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The Lost Boys

August 21, 2013

Prospect Park, 6:30 a.m.

The park is unusually quiet this morning. I can hear, somewhere, an operatic voice. After I turn left at the playground, I see an enormous man headed my way, singing, in a rich bass voice, “Swing Low, Sweet Chariot.” He doesn’t notice me at first, but when he does, he stops. As we pass each other, he says hello in that way that black men sometimes say hello to white women in deserted parts of the city, as if they feel the need to reassure them. “Don’t stop,” I say. “It’s beautiful. His face broke out in a grin and as he passed, he started singing louder than before. “band of angels, comin’ after me…”

There is a group of four friends that I see every morning. They are maybe a little older than I, although I tend to have a skewed view of such things these days and maybe they are my age (I am still recovering from the news that I am the same age as our summer intern’s mother.). They walk four abreast, covering the width of the sidewalk. I always do an inward eyeroll as I approach them, dreading the interaction that will surely follow as I attempt to get by — New Yorkers do not want to cede their bit of sidewalk for all the tea in China, pouring into these moments of street conflict a righteous indignation for all the injustices that have been dealt to them for living in a tiny island packed with so many people we have to keep building taller buildings. But every day I am surprised that as I approach, the group, magically and without looking at me, contracts to one side and spreads out again after I pass, like a supermarket door. And as with supermarket doors, I kind of want to go back and try it again, just to see how it works.

Last week, a man hanged himself with his belt on a tree near the waterfall. It’s one of my favorite places in the park and the path that leads to the spot intersects with my morning running route. The police tape is gone now, but the woods are still haunted. Every day when I pass, I think about him, what brought him to this place, how he lost himself, and have a personal moment of silence. Today, a flock of birds bursts through the parting of the trees.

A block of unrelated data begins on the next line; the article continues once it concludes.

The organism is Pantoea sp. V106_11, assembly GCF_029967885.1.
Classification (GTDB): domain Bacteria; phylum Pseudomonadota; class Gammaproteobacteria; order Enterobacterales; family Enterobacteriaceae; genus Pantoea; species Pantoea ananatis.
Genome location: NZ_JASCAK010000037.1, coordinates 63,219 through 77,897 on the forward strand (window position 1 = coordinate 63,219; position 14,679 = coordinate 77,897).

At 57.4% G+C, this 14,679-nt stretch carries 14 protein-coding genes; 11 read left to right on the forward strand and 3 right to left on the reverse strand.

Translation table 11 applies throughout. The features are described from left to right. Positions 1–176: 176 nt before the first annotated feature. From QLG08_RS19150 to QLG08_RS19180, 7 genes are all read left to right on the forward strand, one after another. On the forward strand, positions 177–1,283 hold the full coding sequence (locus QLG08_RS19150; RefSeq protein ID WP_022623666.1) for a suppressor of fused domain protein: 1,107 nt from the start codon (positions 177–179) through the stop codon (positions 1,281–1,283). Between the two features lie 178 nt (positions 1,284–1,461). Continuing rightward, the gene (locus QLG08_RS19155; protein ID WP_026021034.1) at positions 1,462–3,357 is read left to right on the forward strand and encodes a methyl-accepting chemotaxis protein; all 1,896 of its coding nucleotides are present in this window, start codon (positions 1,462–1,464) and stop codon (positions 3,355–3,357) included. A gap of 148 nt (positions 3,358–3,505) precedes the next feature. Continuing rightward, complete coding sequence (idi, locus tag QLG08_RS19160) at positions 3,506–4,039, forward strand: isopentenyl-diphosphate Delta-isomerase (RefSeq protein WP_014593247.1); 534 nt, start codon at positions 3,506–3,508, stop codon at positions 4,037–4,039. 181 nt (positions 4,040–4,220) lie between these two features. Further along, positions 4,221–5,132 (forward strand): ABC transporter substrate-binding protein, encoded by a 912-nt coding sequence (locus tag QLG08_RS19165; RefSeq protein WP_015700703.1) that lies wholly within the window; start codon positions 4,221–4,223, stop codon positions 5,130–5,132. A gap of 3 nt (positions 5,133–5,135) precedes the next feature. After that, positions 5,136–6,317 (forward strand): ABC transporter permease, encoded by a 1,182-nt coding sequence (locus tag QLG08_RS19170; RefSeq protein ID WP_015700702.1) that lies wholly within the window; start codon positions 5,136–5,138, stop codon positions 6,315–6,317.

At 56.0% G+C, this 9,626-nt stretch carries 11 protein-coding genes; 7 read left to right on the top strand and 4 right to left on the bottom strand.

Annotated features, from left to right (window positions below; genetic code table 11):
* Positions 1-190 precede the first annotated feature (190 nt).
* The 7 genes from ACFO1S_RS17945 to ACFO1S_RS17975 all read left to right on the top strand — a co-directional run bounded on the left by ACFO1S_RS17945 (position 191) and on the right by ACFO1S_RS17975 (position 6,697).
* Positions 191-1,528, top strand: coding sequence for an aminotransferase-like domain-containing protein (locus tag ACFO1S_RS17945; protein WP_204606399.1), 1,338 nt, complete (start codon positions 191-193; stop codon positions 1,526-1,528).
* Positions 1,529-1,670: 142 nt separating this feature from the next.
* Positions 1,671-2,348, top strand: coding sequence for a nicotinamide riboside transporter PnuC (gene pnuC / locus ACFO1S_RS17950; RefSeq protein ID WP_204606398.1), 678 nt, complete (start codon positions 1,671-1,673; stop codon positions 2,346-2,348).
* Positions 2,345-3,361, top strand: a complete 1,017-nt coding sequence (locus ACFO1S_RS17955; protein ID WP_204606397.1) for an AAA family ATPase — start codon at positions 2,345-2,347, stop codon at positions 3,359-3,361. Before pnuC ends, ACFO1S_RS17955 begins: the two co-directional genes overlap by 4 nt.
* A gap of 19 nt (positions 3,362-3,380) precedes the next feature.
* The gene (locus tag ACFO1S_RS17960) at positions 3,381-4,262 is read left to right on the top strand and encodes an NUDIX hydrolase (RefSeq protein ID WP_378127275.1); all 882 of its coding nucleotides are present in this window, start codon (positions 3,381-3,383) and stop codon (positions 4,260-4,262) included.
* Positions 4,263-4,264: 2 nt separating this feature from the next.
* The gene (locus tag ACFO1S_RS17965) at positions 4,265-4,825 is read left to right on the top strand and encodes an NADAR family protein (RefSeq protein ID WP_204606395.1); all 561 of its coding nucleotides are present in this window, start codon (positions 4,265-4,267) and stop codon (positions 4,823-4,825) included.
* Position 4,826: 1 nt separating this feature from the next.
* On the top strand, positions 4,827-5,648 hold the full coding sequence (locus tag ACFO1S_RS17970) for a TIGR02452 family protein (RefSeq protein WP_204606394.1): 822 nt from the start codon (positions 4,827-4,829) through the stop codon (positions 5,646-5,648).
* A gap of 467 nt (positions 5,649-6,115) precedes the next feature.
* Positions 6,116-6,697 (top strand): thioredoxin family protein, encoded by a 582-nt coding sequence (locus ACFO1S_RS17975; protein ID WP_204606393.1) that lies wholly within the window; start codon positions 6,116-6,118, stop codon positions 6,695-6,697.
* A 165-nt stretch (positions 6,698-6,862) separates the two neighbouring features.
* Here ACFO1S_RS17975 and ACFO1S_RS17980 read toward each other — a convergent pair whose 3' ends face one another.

The elderly Russian couple is back. They’ve been gone for a few days. Last week the were walking silently, which had me a bit worried for their welfare. Today, though, they were talking animatedly. Every day when I pass, I run through the list of Russian greetings remembered from college, considering whether I say something. But my fear of having to continue a conversation I cannot understand keeps my mouth shut.

The sun-worshiping man has been gone for a week, but the older Chinese woman is doing her daily tai chi facing the morning sun. In the field beyond, an athletic young woman is playing a game with her black lab. She hurls a tennis ball as far as she can. While the dog runs to get it, she holds a yoga pose — warrior 1, tree, warrior 2. It is my kind of game. The dog’s too, apparently. His ears are flapping in the breeze.

Anita the dog is not there today, but her friend Lloyd, a bichon frise, is waiting mournfully by the water fountain where they usually meet. After a while, he gives up and starts rolling around in the dirt, much to his owner’s chagrin.

Heading home, I stand waiting to cross the street and see a Peter Pan bus approaching. I have great nostalgia for the Peter Pan buses. It’s how I used to get around when I was in college and wanted to visit friends in New York or Boston. But I’ve never seen one in Brooklyn before, at least not my part of Brooklyn. They usually go to Port Authority. More and more buses come here, bringing more and more tourists with them. Brooklyn used to be a borough you rolled up during the day so visitors didn’t have to see it. Where was this bus going? The museum? Williamsburg? I check the destination sign and all becomes clear: NEVER NEVER LAND.

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